Monday, September 7, 2020

Quick Sips - Augur #3.1 [part 1]

Art by Lorna Antoniazzi
Finally I’m getting to the end of my initial reviews of things released on the last day of September. There will definitely be spillover into at least next month, but today I’m looking at the first part of the extra-huge latest issue of Augur Magazine, which has been quiet on the release front since December. They make up for the absence with 16 different pieces, spread over fiction, poetry, and graphic fiction. Today I’m looking at the first three stories and three poems, which build up a rather grim thematic feel centering loss and grief. With characters who are imprisoned in various ways, either literally or more metaphorically. It’s not an easy bunch of works to approach, and readers will do well to mind the various content warnings posted before the stories. But it’s a beautiful start to what is shaping up to be a fantastic issue, and I’ll jump right into my reviews!


“Prism” by S. D. Brown (short story)

No Spoilers: The narrator of this story is in prison for an unknown reason, prevented from graduating college and prevented from raising the child that is taken from her as soon as she gives birth. What remains of her time in prison is full of memories and desires. Desires for music, desires to be with her son. Desires that lead her to discover a way to move beyond her cell, out into the world, if only for a short while, and for a heavy price. And it doesn’t bring her much peace, either internally or with her roommate, and things sort of boil over as time passes and her future shrinks into the shadows of her cell. The piece is heavy and grim, spots of hope darkened by a system ripe with tragedy and pain that the light can penetrate but not dispel.
Keywords: CW- Prisons, Family, Music, Teleportation, CW- Pregnancy/Childbirth, CW- Cancer
Review: The story does a great job of capturing the narrator’s anger, the ways that she might act out a bit because of her pain, because her desires, her wants, are met with such strict punishments. When she wants music, she is mocked, she is hated. And the way that hurts pushes her to do things that only get her into more trouble, that only lead to her experiencing more pain. But the need to act is there, in her bones, the need to try for things even if they seem impossible. Unfortunately, she’s operating at such a disadvantage. Black and not wealthy, a woman whose wants don’t align to the narrow avenue that seems open to her. And she ends up in prison, her child stolen from her, everything around her dangerous, sharp. Her one escape becomes a strange power that comes from the music she loves, that allows her out of her cell if only for a while, to meet with the son she never got to know. Only it, too, takes a heavy toll, and each time it happens she comes back less, drained, weaker. And still has to deal with those who want to exploit her, that was to take her power or else sever her from it. The piece is difficult in how grim it gets, and I’d pay special attention to the content warnings at the beginning of the piece. But it’s also a powerful and real story about want and about cost and about injustice. We never get to find whatever it is that she “did” that led to her imprisonment, but in many ways it doesn’t matter. “Guilty” or not, the punishment is inhumane, dehumanizing, and the result is only a deepening of the tragedy and pain. It’s a gutting, complex read, but one very much worth spending some time with. A powerful experience!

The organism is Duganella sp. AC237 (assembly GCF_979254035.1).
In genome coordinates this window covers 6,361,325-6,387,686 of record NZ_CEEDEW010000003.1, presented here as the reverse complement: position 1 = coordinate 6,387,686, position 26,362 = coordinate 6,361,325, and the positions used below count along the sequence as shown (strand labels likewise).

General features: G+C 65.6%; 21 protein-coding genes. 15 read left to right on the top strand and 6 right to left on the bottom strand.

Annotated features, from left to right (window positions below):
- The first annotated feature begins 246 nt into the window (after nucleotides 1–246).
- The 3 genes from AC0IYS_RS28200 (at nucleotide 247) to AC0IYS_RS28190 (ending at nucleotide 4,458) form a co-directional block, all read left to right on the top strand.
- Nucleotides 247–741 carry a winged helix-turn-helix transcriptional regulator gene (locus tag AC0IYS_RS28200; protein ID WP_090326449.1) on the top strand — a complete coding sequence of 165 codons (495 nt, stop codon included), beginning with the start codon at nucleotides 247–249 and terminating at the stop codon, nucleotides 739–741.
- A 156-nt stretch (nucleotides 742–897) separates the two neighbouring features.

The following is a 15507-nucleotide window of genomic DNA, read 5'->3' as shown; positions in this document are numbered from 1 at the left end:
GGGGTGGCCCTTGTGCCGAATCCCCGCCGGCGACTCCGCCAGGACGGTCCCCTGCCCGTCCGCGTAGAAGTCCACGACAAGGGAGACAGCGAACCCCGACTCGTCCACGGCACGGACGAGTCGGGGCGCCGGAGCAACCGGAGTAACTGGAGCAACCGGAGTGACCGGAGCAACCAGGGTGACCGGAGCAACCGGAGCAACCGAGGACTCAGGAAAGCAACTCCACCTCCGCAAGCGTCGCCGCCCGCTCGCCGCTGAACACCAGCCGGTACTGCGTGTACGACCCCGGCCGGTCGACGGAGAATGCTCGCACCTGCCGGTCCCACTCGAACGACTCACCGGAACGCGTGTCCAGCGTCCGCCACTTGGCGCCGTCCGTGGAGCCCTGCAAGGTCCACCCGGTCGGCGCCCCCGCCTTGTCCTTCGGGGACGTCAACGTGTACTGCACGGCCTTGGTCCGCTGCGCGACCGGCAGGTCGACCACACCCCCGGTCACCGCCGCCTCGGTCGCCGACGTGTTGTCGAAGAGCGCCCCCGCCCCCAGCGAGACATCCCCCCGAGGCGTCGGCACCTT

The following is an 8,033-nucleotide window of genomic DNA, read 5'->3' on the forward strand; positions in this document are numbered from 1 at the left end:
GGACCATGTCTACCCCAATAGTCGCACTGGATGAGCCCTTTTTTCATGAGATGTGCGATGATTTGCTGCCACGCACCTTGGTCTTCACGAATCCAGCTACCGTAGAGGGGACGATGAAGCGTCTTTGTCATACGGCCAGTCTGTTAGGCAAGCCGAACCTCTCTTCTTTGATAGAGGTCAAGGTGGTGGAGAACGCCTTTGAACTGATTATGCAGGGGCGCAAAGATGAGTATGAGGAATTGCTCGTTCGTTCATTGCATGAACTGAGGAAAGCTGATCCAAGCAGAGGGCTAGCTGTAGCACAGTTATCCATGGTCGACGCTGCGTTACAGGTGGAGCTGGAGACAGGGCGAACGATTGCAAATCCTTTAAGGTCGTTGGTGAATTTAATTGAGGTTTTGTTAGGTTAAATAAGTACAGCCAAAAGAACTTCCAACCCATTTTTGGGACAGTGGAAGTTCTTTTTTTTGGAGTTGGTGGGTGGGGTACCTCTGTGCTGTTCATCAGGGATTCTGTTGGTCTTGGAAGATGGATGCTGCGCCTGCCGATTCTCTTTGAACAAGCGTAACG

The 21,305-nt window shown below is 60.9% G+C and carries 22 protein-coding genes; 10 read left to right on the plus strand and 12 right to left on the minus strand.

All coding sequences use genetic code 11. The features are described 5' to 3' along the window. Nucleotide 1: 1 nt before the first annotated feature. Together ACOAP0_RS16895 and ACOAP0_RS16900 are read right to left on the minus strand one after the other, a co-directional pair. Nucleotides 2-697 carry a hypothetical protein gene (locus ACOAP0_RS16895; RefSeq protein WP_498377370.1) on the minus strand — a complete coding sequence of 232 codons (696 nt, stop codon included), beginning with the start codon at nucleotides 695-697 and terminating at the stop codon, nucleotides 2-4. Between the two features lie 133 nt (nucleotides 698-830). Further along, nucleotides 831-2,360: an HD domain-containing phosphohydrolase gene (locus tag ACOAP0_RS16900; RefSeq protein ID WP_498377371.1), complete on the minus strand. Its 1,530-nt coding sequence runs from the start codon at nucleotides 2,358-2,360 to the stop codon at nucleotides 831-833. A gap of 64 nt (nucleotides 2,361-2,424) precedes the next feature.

“Flowers of Cerrado” by H. Pueyo (short story)

No Spoilers: Priscilla is living in a ravaged city following an “attack” by something most people believe to be a demon. A demon that rampaged, killing so many, including Priscilla’s best friend, Isabel, and the father of Priscilla’s unborn child, Leandro. Still reeling from her own losses, Priscilla has to find a way to try and still help people, because despite everything she still has powers gifted to her by a maned wolf--powers of healing and light that might be able to save some people, even if they were unable to prevent the catastrophe from unfolding. The piece plays out in an aftermath, with a haunted, broken feeling. But through that there is a hope, too, a recognition that helping others is about more than mending bones, that it means maybe being a force of good, and walking the world with a warmth and love despite the hate and horrors out there.
Keywords: Magic, Loss, Demons, CW- Pregnancy, Healing, Powers